HIV in body oil and apocrine sweat?
Mar 14, 2010
Hi Dr. Frascino, I am a medical student. I recently performed a physical examination on an AIDS patient, including palpating his axillary lymph node. Later, before I had a chance to wash my hand, I absentmindedly rubbed my eye with the finger that I examined his armpit with, because my eye had an itch. I immediately recognized my folly (and lack of hygiene) and washed my hands.
It is a well known doctrine that HIV is not present in saliva, eccrine sweat, and tears. But my question is: could HIV be transmitted via the viscous, smelly apocrine sweat material in the armpit? Also can HIV be transmitted through the various oils on the skin? I'm worried that a high concentration of virus might be present in the secretions of the AIDS patient's armpit, which I accidentally rubbed into my eye. I'm OCDing on this issue and it has kept me up all night and affected my day too! I've been searching for research on this question but I cannot find any research on HIV in apocrine armpit sweat, only regarding HIV (or the lack thereof) in the usual eccrine sweat.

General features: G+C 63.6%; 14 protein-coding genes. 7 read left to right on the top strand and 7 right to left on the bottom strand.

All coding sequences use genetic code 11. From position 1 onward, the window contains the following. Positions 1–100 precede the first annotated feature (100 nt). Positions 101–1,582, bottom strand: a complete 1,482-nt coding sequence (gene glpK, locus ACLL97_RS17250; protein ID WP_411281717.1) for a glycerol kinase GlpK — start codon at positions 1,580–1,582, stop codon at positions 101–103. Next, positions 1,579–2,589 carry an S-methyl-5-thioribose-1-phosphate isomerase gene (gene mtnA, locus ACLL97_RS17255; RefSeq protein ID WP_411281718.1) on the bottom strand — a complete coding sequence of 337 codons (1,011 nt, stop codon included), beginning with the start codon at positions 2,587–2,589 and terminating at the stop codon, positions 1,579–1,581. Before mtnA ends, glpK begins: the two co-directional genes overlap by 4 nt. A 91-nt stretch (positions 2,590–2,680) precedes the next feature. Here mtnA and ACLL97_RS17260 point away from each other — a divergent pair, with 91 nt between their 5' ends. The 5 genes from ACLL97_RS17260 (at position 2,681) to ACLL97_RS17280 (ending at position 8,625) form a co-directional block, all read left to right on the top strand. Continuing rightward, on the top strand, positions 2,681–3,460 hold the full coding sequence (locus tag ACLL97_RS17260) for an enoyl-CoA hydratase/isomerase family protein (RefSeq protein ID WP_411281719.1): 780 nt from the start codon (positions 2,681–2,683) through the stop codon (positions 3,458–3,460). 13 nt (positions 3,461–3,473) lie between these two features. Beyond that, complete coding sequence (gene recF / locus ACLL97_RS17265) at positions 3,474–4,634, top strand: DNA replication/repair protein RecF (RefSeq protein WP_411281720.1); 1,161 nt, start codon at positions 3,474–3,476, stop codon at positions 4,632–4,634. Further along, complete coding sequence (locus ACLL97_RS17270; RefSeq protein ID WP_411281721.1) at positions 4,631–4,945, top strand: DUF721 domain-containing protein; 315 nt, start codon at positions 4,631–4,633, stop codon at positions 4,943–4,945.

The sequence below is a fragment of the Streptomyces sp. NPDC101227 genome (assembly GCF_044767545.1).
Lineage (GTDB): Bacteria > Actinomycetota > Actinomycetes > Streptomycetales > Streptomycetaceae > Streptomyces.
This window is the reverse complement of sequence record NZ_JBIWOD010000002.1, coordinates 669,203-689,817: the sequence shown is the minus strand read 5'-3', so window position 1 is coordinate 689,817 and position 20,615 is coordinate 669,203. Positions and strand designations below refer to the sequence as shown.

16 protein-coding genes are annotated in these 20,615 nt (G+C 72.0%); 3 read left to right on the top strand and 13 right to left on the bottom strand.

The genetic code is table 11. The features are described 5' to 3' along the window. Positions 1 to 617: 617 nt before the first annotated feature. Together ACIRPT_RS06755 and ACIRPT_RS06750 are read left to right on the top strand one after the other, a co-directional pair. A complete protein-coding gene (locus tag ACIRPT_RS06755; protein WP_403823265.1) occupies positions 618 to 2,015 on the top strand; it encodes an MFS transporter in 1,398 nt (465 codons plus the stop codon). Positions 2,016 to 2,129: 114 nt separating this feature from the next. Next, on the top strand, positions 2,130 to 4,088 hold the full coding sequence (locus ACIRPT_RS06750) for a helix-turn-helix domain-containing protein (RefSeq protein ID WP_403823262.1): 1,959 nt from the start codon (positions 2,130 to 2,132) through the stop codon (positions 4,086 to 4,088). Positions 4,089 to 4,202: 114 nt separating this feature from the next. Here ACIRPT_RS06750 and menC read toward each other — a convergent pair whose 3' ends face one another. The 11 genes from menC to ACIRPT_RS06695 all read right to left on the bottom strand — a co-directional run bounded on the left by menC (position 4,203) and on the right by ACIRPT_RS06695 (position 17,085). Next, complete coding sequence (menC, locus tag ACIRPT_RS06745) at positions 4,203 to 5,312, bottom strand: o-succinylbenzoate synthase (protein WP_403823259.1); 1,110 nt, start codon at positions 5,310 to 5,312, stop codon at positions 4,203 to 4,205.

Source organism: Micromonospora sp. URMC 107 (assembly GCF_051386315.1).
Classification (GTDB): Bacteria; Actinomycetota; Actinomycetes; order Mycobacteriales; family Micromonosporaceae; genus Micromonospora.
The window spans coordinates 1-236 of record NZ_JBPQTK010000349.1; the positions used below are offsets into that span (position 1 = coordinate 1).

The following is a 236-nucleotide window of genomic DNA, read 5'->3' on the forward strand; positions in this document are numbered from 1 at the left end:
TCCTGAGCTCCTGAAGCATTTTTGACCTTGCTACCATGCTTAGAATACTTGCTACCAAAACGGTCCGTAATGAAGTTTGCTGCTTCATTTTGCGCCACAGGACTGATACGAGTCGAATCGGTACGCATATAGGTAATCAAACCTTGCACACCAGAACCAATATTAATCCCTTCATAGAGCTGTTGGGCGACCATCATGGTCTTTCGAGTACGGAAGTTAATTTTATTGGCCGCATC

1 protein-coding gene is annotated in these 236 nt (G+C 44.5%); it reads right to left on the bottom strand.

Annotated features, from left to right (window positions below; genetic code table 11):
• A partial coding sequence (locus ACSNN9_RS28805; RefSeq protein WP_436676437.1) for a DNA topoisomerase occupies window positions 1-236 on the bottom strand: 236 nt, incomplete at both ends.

Thank you for your time.
OCD medical student
Response from Dr. Frascino
Hello OCD Med. Stud.,
Relax Max! Gosh, what are they teaching you guys in medical school these days? HIV is not transmitted by sweat, whether it's the slight glistening type on the forehead of a runway model or a sticky smelly type in the arm pits of an HIV positive triathlete! I suggest you ask your professors for a lecture or two on HIV-transmission basics. Chances are if you are confused your classmates are as well .
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